"I'm telling you quite frankly, our country needs other polemics and other discussions than this one," Macron told journalists on Thursday.
On Wednesday, during a five-day tour of World War I battlefields, he defended the idea of a homage to Pétain's role as a "great soldier" in that conflict, despite his subsequent disgrace.
On Thursday he stood by his statement.
"There was a Marshall Pétain who was one of the great soldiers of 14-18 and you can't erase that, and so I simply said: you can't erase history, we are not the prosecutors of history," he told the journalists.
Video: The Battle of Verdun by Dhananjay Khadilkar
Meanwhile, a presidential palace statement pointed out that the ceremony Macron was questioned about will not, in fact, pay homage to Pétain.
It is to take place on Saturday at the Invalides monument in Paris as part of the commemoration of the end of World War I.
Initially envisaged as a homage to all the officers who contributed to the eventual victory, it will now be a tribute to the seven marshals of France who are buried at the site.
Pétain is buried on an island off the French Atlantic coast, where he was interned after his death sentence was commuted to life imprisonment for heading the wartime government that collaborated with the German occupation.
Macron will not attend the ceremony but will be represented by Admiral Bernard Rogel, the head of his personal staff.
Treachery and anti-Semitism
The president's initial statement set off a storm of criticism and left ministers scrambling to defend him.
"Pétain is a traitor and an anti-Semite," tweeted hard-left leader Jean-Luc Mélenchon. "His crimes and his treason are unpardonable. Macron, this time you've gone too far! French history is not your toy."
Other left-wing politicians, freemasons and Jewish organisations also condemned it.
Pétain's Vichy government remains "an indelible stain on our history", the country's largest freemasons' lodge declared.
"The only thing we will remember about Pétain is that he was condemned, in the name of the French people, to national indignity during his trial in 1945," Francis Kalifat of the Crif association of French Jewish groups commented.
Socialist Party spokesman Boris Vallaud tweeted that "Pétain cannot be accused of high treason, condemned to national indignity and to death in 1945 and at the same time receive a national homage in 2018. This confusion is an injury to the national memory."
Victor of Verdun
But Philippe Gosselin, of the mainstream right Republicans, hailed the "Victor of Verdun" - the bloody battle of 1916 - and said a homage was justified "while recalling that it is absolutely not a homage or admission of weakness with respect to the values he trampled on".
Words of comfort for government ministers, who were defending their boss on Thursday.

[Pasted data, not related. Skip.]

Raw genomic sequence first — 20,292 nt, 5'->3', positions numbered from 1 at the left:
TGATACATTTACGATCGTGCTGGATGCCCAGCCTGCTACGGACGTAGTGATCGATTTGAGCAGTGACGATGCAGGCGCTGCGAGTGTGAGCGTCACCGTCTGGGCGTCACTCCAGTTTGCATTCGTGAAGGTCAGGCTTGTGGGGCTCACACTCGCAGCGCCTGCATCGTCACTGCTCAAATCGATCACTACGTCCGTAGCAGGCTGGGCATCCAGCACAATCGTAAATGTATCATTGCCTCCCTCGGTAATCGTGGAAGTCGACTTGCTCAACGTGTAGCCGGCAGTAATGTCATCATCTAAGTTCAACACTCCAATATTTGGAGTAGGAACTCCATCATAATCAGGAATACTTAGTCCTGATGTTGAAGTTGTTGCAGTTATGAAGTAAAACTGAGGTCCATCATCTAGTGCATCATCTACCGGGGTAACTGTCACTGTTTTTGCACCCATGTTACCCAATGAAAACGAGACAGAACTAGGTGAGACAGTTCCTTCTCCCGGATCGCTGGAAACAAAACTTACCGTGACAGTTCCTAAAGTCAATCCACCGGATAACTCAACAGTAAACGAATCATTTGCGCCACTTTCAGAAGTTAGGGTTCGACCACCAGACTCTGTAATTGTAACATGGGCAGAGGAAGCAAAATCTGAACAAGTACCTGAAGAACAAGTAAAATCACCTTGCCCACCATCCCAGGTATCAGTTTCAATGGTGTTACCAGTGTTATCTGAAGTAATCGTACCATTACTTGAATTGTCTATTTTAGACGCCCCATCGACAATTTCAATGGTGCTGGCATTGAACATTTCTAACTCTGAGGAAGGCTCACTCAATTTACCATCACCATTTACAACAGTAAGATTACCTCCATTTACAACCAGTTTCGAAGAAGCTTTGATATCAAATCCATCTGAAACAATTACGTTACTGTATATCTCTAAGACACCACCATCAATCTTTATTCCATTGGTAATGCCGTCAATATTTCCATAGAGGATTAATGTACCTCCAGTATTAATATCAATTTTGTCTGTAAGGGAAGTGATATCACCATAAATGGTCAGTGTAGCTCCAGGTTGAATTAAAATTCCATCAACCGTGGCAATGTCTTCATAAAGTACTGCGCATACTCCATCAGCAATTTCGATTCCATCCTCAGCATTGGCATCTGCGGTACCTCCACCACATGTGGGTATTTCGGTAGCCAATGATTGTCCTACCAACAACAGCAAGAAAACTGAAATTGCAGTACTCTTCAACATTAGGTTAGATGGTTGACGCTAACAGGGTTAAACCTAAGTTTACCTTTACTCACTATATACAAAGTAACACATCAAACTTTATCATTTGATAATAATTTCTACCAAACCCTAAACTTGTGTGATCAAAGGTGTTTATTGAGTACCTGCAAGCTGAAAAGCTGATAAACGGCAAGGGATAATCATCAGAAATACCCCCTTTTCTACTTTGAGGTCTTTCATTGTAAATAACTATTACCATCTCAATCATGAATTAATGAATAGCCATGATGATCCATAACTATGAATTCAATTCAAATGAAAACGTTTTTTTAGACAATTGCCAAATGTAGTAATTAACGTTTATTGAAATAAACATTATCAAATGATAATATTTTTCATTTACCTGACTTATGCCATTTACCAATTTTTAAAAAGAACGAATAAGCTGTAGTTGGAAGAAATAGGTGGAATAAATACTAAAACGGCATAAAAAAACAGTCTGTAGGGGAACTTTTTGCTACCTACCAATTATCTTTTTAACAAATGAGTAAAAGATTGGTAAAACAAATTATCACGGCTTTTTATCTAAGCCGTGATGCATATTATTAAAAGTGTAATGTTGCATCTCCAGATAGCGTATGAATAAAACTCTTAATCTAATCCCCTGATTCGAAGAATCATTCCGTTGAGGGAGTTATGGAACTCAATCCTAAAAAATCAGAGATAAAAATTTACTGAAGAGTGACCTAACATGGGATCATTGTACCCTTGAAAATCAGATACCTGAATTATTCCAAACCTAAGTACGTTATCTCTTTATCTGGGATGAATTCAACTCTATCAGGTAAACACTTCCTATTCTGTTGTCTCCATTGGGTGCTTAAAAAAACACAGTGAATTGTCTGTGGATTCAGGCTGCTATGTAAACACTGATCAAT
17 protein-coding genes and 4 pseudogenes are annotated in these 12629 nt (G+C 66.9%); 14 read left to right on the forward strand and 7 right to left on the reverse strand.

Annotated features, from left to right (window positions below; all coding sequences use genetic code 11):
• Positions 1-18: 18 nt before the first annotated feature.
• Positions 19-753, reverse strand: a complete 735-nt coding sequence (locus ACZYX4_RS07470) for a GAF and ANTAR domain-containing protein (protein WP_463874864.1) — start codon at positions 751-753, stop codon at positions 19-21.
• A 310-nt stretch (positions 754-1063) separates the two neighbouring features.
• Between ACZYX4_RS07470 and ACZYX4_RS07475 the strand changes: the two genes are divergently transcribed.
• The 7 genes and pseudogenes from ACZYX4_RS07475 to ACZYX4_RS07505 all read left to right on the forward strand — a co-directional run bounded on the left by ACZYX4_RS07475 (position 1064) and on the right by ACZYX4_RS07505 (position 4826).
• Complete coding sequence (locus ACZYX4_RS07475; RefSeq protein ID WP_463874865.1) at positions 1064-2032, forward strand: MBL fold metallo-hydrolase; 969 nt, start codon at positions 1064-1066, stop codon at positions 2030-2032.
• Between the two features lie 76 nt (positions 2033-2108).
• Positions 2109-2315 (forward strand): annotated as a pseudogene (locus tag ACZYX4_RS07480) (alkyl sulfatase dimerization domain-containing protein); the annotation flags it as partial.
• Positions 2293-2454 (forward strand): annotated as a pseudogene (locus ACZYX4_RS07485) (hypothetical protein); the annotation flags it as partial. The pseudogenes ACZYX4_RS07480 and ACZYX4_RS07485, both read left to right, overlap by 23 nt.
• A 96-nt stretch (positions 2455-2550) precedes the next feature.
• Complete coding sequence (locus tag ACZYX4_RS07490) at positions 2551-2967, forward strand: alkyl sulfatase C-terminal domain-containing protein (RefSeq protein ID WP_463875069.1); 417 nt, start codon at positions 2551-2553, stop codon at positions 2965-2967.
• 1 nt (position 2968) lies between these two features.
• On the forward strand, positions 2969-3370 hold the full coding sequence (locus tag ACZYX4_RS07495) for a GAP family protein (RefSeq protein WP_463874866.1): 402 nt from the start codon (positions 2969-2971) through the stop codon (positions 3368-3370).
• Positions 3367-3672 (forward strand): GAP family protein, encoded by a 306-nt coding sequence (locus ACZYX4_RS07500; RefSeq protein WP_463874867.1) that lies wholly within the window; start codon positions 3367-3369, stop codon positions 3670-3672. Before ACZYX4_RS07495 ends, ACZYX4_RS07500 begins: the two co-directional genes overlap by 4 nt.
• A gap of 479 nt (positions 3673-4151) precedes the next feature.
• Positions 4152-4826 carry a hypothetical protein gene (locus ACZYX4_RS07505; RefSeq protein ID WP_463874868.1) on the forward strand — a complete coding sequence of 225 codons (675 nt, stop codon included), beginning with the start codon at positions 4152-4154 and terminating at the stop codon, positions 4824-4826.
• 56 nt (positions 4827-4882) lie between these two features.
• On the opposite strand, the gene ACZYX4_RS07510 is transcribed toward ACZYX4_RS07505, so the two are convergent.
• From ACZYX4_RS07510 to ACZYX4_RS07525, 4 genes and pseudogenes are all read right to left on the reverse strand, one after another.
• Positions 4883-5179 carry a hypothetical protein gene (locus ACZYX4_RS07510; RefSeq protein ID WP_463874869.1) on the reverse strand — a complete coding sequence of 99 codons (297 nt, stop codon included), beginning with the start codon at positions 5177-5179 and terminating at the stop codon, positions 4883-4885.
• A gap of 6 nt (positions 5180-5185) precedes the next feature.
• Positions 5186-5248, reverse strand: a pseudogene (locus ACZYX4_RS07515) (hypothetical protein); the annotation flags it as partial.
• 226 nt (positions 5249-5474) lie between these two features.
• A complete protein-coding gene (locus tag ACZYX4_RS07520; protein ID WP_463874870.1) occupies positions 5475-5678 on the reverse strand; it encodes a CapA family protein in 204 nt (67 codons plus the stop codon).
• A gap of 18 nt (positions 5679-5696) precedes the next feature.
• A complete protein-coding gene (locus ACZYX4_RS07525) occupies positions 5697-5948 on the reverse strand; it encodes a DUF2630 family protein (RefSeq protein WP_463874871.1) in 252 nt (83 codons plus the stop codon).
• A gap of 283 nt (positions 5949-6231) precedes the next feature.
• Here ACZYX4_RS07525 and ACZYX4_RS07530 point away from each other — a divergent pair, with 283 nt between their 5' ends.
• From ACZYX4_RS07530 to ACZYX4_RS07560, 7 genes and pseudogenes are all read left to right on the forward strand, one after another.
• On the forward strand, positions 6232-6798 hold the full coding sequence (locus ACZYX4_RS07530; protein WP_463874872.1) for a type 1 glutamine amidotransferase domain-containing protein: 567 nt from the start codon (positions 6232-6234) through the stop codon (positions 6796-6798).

The row was a "vain polemic" that showed that "many of the president's opponents are ready to try anything to try to discredit him", Culture Minister Franck Reister told LCI TV.
"It's obviously out of the question to pay homage to Marshall Pétain," Education Minister Jean-Michel Blanquer told BFM TV. "On the other hand, when we're talking about 14-18, it is obvious that he played a role. We're not going to be like dictatorships that remove people from photos to make it look as if they never existed."
De Gaulle and Mitterrand
In fact, as Macron pointed out, previous French presidents have paid tribute to Pétain.
Despite being his adversary in the war, General Charles de Gaulle laid a bouquet of chrysanthemums on his grave on the 50th anniversary of the armistice in 1968.
His Socialist successor, François Mitterrand, placed a wreath there every year between 1984 and 1992, when he stopped doing so largely because of complaints by Jewish groups.
Since then some far-right politicians and commentators have defended Pétain's record, as National Front founder Jean-Marie Le Pen did in 2015 when he declared that he had never considered the marshall a traitor.
Pacifists and left-wingers have criticised Pétain's role in World War I, pointing out that he was reprimanded by his superior Marshal Joseph Joffre for summary execution of alleged deserters and mutineers "as an example", a practice in which France appears to have outstripped the other combatant nations.
As the row raged, the National Assembly paid tribute to two of Pétain's contemporaries.
Plaques were placed on the seats once occupied by Georges Clémenceau, the prime minister during the conflict, and Socialist Jean Jaurès, who was assassinated by a far-right activist shortly before it broke out.
MPs from all parties except the National Rally (formerly the National Front) staged a standing ovation in their honour.